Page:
How to Have Tough Family Conversations

We will all experience issues within our family, whether it’s a squabble with a sibling or a larger conflict like divorce. Whatever the issue, a key ingredient in resolving disputes with family members is healthy family communication: talking about an issue clearly, directly, and with empathy.

Tips for Getting Ready for Tough Family Conversations

When you need to have a conversation with a family member about a difficult subject, it’s easy to feel anxious about the conversation even before it starts. If you are feeling anxious or nervous, there are some ways to help prepare for the conversation in advance:

Identify the Main Topic

Sometimes one difficult topic is connected to other issues, especially in families with a history of unresolved conflicts. Rather than trying to cover every topic at once, for your first conversation it may help to focus on one issue—the most recent, or the most important. Staying on one topic can help guide the conversation, keep you on task, and keep your family member from feeling overwhelmed or criticized.

For example, let’s say your sister is teasing you about your appearance and taking your stuff without asking. Instead of tackling both of those issues at once, choose one to start with and resolve one before moving onto the other. It’s often easier to start with the most recent issue, because you can address behavior that’s happening in the moment.

Prepare Your Points

It can help to write down what you want to say before you say it. To help organize your thoughts, use the technique of identifying Who, What, Where, When, How, and Why. For example, let’s say you and your mother have been having arguments about your performance at school and you want to talk to her about it. Here’s how using this technique might look:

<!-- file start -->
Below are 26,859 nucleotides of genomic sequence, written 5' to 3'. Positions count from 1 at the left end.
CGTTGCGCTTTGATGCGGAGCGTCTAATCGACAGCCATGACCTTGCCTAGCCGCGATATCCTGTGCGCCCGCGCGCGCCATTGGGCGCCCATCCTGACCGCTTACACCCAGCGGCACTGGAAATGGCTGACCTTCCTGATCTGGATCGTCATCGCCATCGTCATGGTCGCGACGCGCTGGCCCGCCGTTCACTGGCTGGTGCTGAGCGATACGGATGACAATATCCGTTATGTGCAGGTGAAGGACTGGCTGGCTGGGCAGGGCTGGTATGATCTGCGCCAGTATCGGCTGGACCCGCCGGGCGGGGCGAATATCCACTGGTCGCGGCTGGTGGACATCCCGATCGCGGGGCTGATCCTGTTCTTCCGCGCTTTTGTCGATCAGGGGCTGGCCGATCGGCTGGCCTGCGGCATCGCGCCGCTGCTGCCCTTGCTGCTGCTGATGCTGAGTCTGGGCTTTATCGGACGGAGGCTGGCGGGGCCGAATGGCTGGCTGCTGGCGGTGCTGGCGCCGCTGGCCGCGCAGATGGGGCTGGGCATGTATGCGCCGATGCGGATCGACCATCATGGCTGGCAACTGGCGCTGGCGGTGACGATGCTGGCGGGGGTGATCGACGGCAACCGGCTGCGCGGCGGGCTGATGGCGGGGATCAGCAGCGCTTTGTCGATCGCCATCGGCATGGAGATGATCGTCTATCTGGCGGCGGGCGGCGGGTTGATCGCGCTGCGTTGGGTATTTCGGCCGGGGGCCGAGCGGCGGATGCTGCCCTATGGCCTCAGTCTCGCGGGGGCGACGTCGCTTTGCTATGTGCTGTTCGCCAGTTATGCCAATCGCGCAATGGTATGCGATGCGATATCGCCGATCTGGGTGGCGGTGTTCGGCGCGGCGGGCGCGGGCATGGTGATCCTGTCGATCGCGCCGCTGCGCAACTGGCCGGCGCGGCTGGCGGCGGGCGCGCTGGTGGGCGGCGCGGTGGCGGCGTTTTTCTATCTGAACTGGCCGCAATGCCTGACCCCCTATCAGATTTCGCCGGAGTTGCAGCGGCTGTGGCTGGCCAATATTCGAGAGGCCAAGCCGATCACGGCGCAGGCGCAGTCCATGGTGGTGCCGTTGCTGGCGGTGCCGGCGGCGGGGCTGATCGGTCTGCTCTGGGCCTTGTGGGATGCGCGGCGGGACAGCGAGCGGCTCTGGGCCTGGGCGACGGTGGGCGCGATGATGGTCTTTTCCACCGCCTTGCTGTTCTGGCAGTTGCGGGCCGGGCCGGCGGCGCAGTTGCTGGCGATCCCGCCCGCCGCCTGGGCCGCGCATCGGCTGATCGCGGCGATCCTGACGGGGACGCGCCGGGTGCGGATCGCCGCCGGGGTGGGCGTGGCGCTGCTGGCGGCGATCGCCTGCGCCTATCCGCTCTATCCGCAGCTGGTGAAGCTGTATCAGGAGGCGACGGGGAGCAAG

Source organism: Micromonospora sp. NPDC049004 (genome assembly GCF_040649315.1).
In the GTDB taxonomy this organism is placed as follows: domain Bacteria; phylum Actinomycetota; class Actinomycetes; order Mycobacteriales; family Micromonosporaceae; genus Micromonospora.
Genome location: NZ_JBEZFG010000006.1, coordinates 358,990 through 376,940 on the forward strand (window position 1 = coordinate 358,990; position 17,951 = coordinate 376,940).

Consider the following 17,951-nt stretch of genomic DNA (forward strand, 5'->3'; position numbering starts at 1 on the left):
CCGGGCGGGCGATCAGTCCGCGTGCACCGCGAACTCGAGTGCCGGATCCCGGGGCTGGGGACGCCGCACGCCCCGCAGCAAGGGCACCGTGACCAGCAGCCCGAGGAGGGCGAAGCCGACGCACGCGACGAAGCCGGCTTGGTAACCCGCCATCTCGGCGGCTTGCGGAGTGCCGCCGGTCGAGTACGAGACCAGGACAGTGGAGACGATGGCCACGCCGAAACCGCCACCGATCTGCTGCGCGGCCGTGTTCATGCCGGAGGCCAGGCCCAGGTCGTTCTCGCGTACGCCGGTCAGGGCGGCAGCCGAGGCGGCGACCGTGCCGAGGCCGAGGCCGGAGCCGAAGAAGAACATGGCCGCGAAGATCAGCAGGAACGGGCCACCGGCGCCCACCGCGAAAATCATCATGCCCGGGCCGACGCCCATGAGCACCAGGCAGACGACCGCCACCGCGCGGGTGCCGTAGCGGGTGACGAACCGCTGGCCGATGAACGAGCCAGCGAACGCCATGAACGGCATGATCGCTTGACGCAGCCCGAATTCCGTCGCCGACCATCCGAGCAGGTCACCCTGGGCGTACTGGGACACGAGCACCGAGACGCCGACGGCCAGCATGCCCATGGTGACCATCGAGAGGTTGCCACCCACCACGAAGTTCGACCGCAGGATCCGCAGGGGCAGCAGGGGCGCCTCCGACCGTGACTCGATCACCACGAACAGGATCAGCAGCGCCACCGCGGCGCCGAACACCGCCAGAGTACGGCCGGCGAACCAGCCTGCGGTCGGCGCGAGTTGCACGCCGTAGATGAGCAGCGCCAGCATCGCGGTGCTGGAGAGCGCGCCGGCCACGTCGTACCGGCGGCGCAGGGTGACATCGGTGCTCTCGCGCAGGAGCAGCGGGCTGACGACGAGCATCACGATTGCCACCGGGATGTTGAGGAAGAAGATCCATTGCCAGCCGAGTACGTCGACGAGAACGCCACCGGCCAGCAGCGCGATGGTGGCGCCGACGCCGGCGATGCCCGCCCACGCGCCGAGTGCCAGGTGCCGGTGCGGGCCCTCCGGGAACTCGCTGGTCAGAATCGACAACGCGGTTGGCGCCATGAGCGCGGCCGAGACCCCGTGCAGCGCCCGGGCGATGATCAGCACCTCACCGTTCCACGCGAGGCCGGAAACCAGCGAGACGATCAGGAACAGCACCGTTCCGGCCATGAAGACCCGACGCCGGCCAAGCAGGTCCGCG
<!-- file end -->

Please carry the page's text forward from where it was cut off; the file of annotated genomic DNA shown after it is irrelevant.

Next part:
• Who does the conversation involve? Me and my mom.
  • What happened? She started criticizing my last test score in math and told me I wasn’t working hard enough.
  • Where and when? It happened when she was driving me to school yesterday.
  • How did that make you feel? It made me feel even more stressed out about going to class, and it made me feel stupid because I’m already trying really hard in the class.
  • Why do you want to talk about it? I want to talk about it because I want her to understand that I am working hard. I know she wants me to do well in the class but when I try to study I remember the mean things she said and it makes it hard to focus.
  • What might the other person’s perspective be? My mom wants the best for me and she may be concerned that my grades will affect my chances at getting into the college of my choice.
  • What is your proposed solution? It would be better if we were on the same side and could look into tutoring or afterschool programs together, so that I can do better.

Brainstorming a potential solution to the problem is a helpful step, because it shows your family member that you are looking for a resolution rather than to blame or criticize them. You can also ask for their help in coming to a compromise that would work for both of you.

Learn Effective Family Communication Techniques

Conflicts with family members can be stressful and bring up a lot of emotions. The goal is to be able to work through issues with open and honest communication. The next time you need to have a difficult conversation with family, try the following techniques:

  • Practice discernment: Learning when to address an issue and when to step away is a really important and useful skill. If the issue is important to you, carries important consequences for you or others, or continues to arise as an issue, it is likely worth pursuing.
  • Reframe the argument: Assuming that others involved want what is best for everyone affected, even if they have different perspectives, can increase your ability to see other perspectives and make it easier to find compromises.
  • Take time to understand what is happening for you. Sometimes it is hard to be honest because we do not really understand what is happening for us or someone else. Taking time to sort through our own feelings and underlying issues makes being honest easier.